A lot of people believe that dancing is the hidden language of the soul and jive would be one of them. The dance is characteristic of a fast movement with a lot of feet movements. This includes bending, knee lifting, the rocking of the hips, and an overall energetic flow of movement that seems to invoke happiness.
The jive is considered the fastest of all the Latin dances even if it has a lot of flicks and kicks in the routine. Not to mention that women incorporate a lot of twirling into their dance steps. It is also notable to point out that dancers performing jive rarely move around the floor and utilize only a small portion of the dance area for their energetic number.
At present, Jive is part of the repertoire of professional dancers and is included in the competitions such as the International Style Latin division. But how exactly did the Jive come to be one of the most entertaining forms of dance? Here is a brief history.
History of Jive
A lot of people would be quick to point out that the Jive started out as a variation of Jitterbug in the 1930s. It is a form of a swing dance that a lot of people knew at the time. Surprisingly, not a lot of people would know that the Jive actually originated in the United States.
It was during the 1930s when African-Americans started to dance the Jive. As many of the patterns would remind you of an east coast swing dance, it is danced to staggering speeds of up to 176 beats per minute. Though there are times where it is slowed down to about 128 to 160 beats per minute.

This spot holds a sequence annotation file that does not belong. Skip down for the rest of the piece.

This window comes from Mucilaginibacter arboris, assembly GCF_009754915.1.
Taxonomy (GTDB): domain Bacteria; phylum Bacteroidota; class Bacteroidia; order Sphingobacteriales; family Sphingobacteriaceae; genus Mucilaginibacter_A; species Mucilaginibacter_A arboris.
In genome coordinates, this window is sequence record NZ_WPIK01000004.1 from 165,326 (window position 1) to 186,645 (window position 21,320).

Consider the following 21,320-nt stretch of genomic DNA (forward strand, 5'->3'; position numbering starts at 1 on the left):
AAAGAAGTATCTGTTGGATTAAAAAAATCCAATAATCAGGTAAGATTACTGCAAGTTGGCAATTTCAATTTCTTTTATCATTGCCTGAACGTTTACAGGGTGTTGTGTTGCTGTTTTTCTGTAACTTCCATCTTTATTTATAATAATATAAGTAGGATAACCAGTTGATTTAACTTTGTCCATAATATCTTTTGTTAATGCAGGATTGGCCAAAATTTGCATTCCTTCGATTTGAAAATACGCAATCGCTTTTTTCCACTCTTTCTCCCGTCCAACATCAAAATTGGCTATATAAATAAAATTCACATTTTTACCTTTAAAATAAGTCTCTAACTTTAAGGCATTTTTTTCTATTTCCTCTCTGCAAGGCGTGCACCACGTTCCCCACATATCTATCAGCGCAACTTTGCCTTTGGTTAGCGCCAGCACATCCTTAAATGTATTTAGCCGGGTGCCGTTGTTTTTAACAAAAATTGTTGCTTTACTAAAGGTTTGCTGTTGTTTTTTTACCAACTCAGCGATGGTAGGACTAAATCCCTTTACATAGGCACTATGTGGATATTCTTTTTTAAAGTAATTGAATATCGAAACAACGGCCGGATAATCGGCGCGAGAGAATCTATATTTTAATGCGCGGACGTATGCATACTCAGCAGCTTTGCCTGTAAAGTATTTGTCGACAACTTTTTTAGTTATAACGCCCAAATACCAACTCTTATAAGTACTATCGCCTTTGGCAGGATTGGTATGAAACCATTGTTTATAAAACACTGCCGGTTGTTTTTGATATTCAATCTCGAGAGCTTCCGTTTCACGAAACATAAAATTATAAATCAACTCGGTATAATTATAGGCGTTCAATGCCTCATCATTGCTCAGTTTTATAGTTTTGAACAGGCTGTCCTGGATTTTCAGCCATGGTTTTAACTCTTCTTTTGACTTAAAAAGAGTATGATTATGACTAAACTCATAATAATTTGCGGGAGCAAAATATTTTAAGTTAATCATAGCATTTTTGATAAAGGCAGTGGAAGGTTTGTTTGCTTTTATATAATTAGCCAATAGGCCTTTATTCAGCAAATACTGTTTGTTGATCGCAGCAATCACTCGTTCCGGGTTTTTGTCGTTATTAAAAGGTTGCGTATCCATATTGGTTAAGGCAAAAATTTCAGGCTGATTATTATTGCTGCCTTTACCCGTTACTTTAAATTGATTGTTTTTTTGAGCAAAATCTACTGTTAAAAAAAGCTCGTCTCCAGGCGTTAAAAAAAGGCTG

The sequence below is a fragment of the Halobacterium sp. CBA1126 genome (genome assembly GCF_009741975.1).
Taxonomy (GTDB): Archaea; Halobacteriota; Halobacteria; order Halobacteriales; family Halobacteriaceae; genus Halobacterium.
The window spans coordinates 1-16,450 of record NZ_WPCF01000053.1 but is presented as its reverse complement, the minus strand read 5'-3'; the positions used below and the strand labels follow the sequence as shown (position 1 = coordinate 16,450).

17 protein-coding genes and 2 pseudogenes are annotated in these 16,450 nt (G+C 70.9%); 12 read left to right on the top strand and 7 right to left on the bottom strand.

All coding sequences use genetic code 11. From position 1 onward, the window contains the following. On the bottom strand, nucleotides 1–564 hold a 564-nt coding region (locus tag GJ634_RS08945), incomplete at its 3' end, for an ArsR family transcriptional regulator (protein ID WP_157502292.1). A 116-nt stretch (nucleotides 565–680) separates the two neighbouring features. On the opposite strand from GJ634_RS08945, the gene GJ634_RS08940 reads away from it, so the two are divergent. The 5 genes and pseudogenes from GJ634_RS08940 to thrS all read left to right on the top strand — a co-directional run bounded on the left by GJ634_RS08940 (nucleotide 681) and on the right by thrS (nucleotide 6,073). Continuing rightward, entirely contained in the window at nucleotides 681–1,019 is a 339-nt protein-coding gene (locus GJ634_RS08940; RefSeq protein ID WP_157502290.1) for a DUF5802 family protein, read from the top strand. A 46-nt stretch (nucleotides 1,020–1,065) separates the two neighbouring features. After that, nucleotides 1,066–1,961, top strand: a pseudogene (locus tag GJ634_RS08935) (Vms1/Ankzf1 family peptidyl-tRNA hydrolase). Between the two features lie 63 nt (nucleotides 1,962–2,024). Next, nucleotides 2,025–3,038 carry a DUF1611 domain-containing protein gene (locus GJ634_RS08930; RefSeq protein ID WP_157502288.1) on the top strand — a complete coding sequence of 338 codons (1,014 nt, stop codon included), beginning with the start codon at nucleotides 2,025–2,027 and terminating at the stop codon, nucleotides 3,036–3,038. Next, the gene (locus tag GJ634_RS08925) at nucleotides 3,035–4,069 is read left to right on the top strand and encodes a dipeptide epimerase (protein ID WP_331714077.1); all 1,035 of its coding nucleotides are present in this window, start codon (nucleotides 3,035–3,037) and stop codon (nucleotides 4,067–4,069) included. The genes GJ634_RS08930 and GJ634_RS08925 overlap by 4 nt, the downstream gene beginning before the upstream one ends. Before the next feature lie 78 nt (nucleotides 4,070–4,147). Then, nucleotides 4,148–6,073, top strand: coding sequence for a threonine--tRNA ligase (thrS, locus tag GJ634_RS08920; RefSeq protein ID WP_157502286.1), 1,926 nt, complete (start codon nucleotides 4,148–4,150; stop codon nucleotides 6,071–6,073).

Person responsible for the Jive
Cab Calloway is a singer and a band leader and is considered to be one of the most popular performers during the 1930s. He was the one who first demonstrated the Jive and the United States dancing scene caught on. Since then, it was influenced by a lot of other dance routines such as the rock & roll, Lindy hop, and even the Boogie.
It is important to realize that in the United Kingdom, Jive is the term used to describe the dance routine of Swing. Because of the origin and Latin application, the Jive is usually grouped with Latin dances during formal and professional competitions. Though the dance is usually down with Western music.
Dancers had a way of incorporating different dance steps in routines all to improve their showmanship. They would add in a few jazz or even tap steps into Jive and some would even have acrobatic routines in their dance number. It also helped that as American GIs poured into Europe during World War II, people saw more and more of the Jive. Fast forward to the 1960s and the Jive formally became part of international dance competitions as a form of Latin dance.
As the dance requires fast and precise movements, the costumes were put together to help dancers perform with ease. The women had attractive presentable dresses with flowing skirts. The men, on the other hand, would be seen wearing lightweight pants to keep them cool.